4 Reasons Marvel And Disney Moved ‘Avengers: Infinity War’ To April
Well, this isn’t going to make Dwayne Johnson very happy. Walt Disney and Marvel just announced that Avengers: Infinity War will be opening everywhere, all over the world, on April 27, 2018. That’s about when it was going to open in much of the world in a standard MCU overseas rollout, but the change means that North American audiences get it a week early as well. That’s horrible news for A) Dwayne Johnson’s Rampage which opens (for now) on April 20 and B) STX and Amy Schumer’s I Feel Pretty which probably thought it had that Other Woman/Baby Mama pre-summer slot wrapped up.
This is a huge change both for the overall summer schedule and for the MCU release schedule. At a glance, there are four reasons for this shift, none of them particularly conspiratorial.
1. This gives them an extra week before Deadpool 2.
When Fox moved Deadpool 2 (or whatever it ends up being called) from June 2 to May 18, many of us saw it as a direct attack (or at least a challenge) to Solo: A Star Wars Story. But it also plopped two of the year’s biggest comic book superhero movies into the same month. So, at the very least, this gives Tony Stark and friends some room before Wade Wilson and Cable show up. Granted, I’m sure both big flicks can co-exist, but this is probably good news for both parties. It also means that I may have to revise my thoughts about A) April being a relatively quiet pre-summer jaunt and B) Rampage being the biggest earner of the month.
This also leaves the key early May slot without a major movie, and I’m curious to see if any other studio will dare stand against the second weekend of Infinity War. But considering the history of smaller female-led comedies and dramas flourishing over the second weekend of summer (which is usually Mother’s Day), I wouldn’t be shocked to see I Feel Pretty move back a week and open on May 4th. As for Rampage… yeah, your guess is as good as mine. Maybe The Rock and his giant monsters will stay put, but we’ll see.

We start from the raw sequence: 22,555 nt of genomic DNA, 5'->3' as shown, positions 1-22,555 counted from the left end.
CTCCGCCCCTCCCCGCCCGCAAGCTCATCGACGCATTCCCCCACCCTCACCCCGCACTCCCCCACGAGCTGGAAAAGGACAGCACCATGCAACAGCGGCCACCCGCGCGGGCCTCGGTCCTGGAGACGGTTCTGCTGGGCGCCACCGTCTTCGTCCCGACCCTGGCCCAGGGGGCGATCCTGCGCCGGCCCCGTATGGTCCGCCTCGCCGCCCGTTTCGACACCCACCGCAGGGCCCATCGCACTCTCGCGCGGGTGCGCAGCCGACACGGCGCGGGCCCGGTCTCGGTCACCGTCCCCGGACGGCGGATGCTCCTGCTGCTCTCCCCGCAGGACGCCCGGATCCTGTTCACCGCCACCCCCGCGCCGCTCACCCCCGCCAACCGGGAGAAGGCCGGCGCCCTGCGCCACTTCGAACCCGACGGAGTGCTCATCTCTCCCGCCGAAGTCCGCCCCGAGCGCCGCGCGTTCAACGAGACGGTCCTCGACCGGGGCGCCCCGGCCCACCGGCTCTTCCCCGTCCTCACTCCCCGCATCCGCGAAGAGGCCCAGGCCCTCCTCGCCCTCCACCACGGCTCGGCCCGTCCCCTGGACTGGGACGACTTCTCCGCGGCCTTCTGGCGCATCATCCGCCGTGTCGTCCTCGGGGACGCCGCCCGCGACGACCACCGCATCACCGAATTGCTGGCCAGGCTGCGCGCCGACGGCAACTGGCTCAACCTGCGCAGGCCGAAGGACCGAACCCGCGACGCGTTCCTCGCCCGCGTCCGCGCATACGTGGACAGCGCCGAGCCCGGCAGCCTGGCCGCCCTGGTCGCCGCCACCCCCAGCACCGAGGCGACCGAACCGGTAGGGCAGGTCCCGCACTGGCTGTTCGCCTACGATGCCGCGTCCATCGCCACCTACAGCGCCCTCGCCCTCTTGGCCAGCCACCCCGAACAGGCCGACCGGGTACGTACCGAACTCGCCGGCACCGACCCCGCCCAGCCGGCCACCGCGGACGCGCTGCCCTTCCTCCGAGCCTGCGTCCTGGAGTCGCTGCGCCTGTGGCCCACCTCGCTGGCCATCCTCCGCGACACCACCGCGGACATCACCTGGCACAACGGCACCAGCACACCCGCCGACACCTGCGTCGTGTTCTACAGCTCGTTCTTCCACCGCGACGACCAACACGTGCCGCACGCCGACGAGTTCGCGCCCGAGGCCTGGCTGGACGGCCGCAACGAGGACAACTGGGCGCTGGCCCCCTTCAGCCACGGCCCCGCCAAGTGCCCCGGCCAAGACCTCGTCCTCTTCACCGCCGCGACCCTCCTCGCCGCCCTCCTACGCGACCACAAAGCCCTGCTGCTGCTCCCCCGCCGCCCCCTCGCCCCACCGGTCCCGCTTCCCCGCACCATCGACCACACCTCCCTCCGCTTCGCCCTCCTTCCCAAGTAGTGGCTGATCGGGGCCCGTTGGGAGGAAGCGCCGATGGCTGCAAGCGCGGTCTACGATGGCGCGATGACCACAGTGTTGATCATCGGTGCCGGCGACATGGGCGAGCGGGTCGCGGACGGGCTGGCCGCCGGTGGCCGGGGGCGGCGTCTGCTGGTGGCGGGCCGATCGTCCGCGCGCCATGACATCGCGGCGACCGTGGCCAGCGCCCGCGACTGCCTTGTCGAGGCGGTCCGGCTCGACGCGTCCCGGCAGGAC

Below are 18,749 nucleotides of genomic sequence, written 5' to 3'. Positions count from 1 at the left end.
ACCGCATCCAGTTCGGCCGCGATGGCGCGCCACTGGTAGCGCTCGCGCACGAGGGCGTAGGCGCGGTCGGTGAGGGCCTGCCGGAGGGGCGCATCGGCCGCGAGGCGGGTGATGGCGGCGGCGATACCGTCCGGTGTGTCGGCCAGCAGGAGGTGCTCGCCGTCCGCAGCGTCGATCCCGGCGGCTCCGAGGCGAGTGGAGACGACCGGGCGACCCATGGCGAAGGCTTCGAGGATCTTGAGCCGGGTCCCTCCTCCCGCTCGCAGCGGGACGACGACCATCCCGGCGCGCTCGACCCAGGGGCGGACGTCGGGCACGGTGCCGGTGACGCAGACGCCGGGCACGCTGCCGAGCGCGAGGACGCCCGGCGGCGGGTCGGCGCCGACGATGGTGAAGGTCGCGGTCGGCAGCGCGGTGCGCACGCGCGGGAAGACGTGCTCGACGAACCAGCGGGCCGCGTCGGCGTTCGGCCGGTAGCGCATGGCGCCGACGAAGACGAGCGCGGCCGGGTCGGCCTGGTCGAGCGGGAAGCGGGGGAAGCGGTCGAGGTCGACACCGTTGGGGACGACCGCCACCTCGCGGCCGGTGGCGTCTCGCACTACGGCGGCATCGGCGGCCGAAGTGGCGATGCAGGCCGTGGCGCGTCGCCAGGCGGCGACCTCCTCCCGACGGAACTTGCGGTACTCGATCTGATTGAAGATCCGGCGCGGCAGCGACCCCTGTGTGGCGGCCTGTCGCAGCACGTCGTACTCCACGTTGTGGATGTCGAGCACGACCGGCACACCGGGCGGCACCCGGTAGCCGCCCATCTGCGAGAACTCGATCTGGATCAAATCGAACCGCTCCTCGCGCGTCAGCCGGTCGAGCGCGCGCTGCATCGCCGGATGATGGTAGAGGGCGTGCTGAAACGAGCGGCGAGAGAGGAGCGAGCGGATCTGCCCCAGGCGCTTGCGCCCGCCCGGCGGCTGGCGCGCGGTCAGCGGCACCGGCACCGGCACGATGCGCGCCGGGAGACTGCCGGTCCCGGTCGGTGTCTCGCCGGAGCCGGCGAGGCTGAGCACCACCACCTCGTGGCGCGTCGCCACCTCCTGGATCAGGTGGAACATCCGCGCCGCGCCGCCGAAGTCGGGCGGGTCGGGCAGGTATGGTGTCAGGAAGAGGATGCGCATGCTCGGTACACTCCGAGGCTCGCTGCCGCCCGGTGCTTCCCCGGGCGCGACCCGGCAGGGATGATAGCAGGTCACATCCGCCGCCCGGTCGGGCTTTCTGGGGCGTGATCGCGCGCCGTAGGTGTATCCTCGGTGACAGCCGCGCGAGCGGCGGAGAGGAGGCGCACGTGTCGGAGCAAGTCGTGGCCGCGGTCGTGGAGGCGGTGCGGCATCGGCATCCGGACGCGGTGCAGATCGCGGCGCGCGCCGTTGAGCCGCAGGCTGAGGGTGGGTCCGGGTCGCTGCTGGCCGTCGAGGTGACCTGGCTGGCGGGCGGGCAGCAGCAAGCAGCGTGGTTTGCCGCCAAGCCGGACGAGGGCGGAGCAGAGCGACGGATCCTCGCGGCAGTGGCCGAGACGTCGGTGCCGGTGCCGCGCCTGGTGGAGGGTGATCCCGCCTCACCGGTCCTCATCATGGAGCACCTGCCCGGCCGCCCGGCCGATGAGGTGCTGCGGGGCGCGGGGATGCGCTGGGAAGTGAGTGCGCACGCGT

2. It gives Solo: A Star Wars Story an extra week of marketing space.
We are reaching a point where the biggest competition for Walt Disney blockbuster offerings are other Walt Disney blockbuster offerings. We got Thor: Ragnarok, Coco and The Last Jedi within about six weeks of each other last year, and we got Doctor Strange, Moana and Rogue One within the same holiday stretch in 2016. Right now, the biggest competition for Walt Disney’s Black Panther is Walt Disney’s Wrinkle in Time opening next weekend. Sure, if the films are well-received and profits are made, then this is more about market share domination than making sure each big movie grosses as much as possible. But since Disney is willing to start the summer a little early, they are giving their Star Wars Story, which opens over Memorial Day weekend, a month of space.
Even if Infinity War is super leggy, it will be somewhat played out by the time the Han Solo flick takes priority. Even The Avengers had already earned around 90% of its $623 million domestic gross by the end of its fourth week in theaters. This move allows Disney to devote more attention to both summer biggies, which is arguably more to Solo‘s benefit than Infinity War‘s. So this ought to be to rest any talk of Disney moving Solo out of its Memorial Day slot, as it’s full-speed ahead after this.
3. Disney and Marvel want the world record for a global opening weekend.
Consider this revenge for Universal/Comcast Corp.’s Fate of the Furious breaking The Force Awakens‘ global opening weekend record just under a year ago. The eighth Fast and Furious movie opened around the world in April 2017 with a whopping $532 million worldwide in 63 markets, bigger than The Force Awakens‘ $529m global opening in December 2017. Since the MCU flicks usually spread out their debuts over a week or two, that wasn’t necessarily on the table until an hour ago.